One of the world’s leading Antarctic climate researchers, UMass Amherst geoscientist Rob DeConto, will present the high-profile S.T. Lee Lecture in Antarctic Studies on Sept. 3 at Victoria University, Wellington, New Zealand.
Using one of the most sensitive neutrino detectors on the planet, an international team of physicists including Andrea Pocar, Laura Cadonati and doctoral student Keith Otis at UMass Amherst report in the current issue of Nature that for the first time they have directly detected neutrinos created by the “keystone” proton-proton (pp) fusion process going on at the sun’s core.
Computer systems engineers Michael Zink and David Irwin at UMass Amherst recently received a three-year, $390,000 National Science Foundation grant to help create a new instrument for the national research community known as a “cloud laboratory.”
Computer scientist Benjamin Marlin recently received a National Science Foundation Faculty Early Career Development award to develop machine learning-based tools for analyzing complex, large-scale clinical and mobile health data.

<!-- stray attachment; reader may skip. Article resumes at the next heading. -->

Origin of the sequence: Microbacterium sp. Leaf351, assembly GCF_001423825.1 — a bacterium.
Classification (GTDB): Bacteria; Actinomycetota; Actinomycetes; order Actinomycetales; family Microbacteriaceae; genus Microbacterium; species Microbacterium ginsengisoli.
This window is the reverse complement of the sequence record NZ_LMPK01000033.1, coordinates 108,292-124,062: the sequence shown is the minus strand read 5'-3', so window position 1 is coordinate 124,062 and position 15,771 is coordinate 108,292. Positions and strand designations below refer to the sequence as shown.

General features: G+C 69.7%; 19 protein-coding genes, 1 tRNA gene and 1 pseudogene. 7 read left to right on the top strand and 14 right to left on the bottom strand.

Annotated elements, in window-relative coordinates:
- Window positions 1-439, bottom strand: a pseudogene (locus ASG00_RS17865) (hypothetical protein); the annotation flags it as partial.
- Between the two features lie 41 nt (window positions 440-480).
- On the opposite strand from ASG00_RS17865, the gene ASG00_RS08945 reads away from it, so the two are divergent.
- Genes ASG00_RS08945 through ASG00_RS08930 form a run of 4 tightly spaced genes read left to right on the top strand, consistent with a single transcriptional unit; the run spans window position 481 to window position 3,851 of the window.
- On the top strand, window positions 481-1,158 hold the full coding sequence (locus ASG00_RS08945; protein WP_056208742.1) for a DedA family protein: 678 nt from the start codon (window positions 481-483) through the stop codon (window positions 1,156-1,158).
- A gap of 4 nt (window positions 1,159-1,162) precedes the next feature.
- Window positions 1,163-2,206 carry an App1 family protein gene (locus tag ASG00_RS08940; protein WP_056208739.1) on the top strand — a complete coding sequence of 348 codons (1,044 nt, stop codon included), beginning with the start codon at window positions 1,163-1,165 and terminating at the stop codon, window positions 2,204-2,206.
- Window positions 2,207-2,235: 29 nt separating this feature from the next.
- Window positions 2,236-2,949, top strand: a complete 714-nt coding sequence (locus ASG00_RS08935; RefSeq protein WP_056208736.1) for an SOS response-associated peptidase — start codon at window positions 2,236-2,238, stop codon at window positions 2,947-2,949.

A team of materials chemists, polymer scientists, device physicists and others at UMass Amherst today report a breakthrough technique for controlling molecular assembly of nanoparticles over multiple length scales that should allow faster, cheaper, more ecologically friendly manufacture of organic photovoltaics and other electronic devices.
UMass Amherst Polymer scientist James Watkins and colleagues, in collaboration with General Electric Co. and the Air Force, are developing a patch that would gauge stress and fatigue among armed services personnel. Watkins discusses his research on Fox 25 Boston's Morning Show.
Climate scientists at UMass Amherst recently received a grant from the National Science Foundation to study an extremely thick, immobile area of ice that may once have covered much of the Arctic Ocean during glacial periods, providing new insights into its possible role in, and mechanisms of, abrupt climate change.
Physicists Christian Santangelo and Arthur Evans and polymer scientist Ryan Hayward at UMass Amherst, with others at Cornell and Western New England University, are using origami-based folding methods for “tuning” the fundamental physical properties of any type of thin sheet, which may eventually lead to development of molecular-scale machines that could snap into place and perform mechanical tasks.